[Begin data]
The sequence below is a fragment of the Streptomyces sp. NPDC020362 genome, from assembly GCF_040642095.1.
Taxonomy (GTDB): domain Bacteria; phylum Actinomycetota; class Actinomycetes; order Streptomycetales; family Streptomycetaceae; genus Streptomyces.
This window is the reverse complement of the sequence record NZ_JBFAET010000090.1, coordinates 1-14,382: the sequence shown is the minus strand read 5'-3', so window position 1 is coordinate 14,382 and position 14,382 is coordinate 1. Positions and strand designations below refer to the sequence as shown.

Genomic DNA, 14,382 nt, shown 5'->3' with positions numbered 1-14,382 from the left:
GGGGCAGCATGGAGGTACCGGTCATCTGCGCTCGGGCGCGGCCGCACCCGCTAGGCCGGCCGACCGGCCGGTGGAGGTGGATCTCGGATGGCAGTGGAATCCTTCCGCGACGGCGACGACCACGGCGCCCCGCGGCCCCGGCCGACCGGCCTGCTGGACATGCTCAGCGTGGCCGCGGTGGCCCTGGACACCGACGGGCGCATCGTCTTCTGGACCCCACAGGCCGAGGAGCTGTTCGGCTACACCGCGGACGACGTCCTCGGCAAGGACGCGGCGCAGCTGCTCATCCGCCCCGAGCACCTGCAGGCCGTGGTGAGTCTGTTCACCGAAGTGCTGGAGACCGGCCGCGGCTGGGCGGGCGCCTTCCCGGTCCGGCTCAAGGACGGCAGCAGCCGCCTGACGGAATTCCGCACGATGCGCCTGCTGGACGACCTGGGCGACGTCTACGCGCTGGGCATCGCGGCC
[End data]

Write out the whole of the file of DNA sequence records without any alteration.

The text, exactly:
The sequence below is a fragment of the Streptomyces sp. NPDC020362 genome, from assembly GCF_040642095.1.
Taxonomy (GTDB): domain Bacteria; phylum Actinomycetota; class Actinomycetes; order Streptomycetales; family Streptomycetaceae; genus Streptomyces.
This window is the reverse complement of the sequence record NZ_JBFAET010000090.1, coordinates 1-14,382: the sequence shown is the minus strand read 5'-3', so window position 1 is coordinate 14,382 and position 14,382 is coordinate 1. Positions and strand designations below refer to the sequence as shown.

Genomic DNA, 14,382 nt, shown 5'->3' with positions numbered 1-14,382 from the left:
GGGGCAGCATGGAGGTACCGGTCATCTGCGCTCGGGCGCGGCCGCACCCGCTAGGCCGGCCGACCGGCCGGTGGAGGTGGATCTCGGATGGCAGTGGAATCCTTCCGCGACGGCGACGACCACGGCGCCCCGCGGCCCCGGCCGACCGGCCTGCTGGACATGCTCAGCGTGGCCGCGGTGGCCCTGGACACCGACGGGCGCATCGTCTTCTGGACCCCACAGGCCGAGGAGCTGTTCGGCTACACCGCGGACGACGTCCTCGGCAAGGACGCGGCGCAGCTGCTCATCCGCCCCGAGCACCTGCAGGCCGTGGTGAGTCTGTTCACCGAAGTGCTGGAGACCGGCCGCGGCTGGGCGGGCGCCTTCCCGGTCCGGCTCAAGGACGGCAGCAGCCGCCTGACGGAATTCCGCACGATGCGCCTGCTGGACGACCTGGGCGACGTCTACGCGCTGGGCATCGCGGCC